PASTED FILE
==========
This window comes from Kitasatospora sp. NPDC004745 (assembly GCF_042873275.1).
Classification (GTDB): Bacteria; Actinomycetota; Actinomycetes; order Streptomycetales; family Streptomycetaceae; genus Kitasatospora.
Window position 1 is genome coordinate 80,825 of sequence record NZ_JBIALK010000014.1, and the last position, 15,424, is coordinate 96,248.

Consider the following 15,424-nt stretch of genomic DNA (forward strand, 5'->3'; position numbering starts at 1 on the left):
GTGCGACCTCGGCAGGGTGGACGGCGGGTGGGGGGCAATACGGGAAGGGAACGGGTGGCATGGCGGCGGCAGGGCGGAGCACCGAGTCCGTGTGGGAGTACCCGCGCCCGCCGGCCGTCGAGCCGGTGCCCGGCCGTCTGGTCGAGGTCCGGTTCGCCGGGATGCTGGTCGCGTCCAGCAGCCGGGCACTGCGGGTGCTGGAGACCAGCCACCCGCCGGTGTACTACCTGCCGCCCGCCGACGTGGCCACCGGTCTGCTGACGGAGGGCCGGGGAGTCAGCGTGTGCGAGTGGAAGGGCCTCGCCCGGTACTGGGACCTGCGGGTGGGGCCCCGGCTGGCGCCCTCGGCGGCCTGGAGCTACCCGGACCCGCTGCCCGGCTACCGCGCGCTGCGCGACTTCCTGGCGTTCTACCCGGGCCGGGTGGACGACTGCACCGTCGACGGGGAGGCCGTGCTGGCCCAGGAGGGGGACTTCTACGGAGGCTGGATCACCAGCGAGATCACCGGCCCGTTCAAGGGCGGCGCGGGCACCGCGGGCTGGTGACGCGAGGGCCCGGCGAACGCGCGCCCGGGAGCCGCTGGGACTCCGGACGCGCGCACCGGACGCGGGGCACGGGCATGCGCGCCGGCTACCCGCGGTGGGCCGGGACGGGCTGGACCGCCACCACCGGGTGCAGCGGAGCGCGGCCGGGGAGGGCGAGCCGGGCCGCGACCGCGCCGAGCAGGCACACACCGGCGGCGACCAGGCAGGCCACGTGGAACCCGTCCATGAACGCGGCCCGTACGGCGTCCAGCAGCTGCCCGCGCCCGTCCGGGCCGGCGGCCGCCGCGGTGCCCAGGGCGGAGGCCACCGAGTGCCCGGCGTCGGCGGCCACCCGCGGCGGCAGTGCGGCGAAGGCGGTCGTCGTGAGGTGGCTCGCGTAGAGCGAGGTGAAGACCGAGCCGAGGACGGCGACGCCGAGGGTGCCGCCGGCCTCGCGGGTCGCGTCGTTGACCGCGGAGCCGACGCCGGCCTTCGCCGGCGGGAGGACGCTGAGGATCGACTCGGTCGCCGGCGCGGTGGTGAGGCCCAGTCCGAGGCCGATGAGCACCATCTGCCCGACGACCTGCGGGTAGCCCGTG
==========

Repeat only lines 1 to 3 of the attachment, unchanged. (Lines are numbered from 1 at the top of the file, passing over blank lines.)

This window comes from Kitasatospora sp. NPDC004745 (assembly GCF_042873275.1).
Classification (GTDB): Bacteria; Actinomycetota; Actinomycetes; order Streptomycetales; family Streptomycetaceae; genus Kitasatospora.
Window position 1 is genome coordinate 80,825 of sequence record NZ_JBIALK010000014.1, and the last position, 15,424, is coordinate 96,248.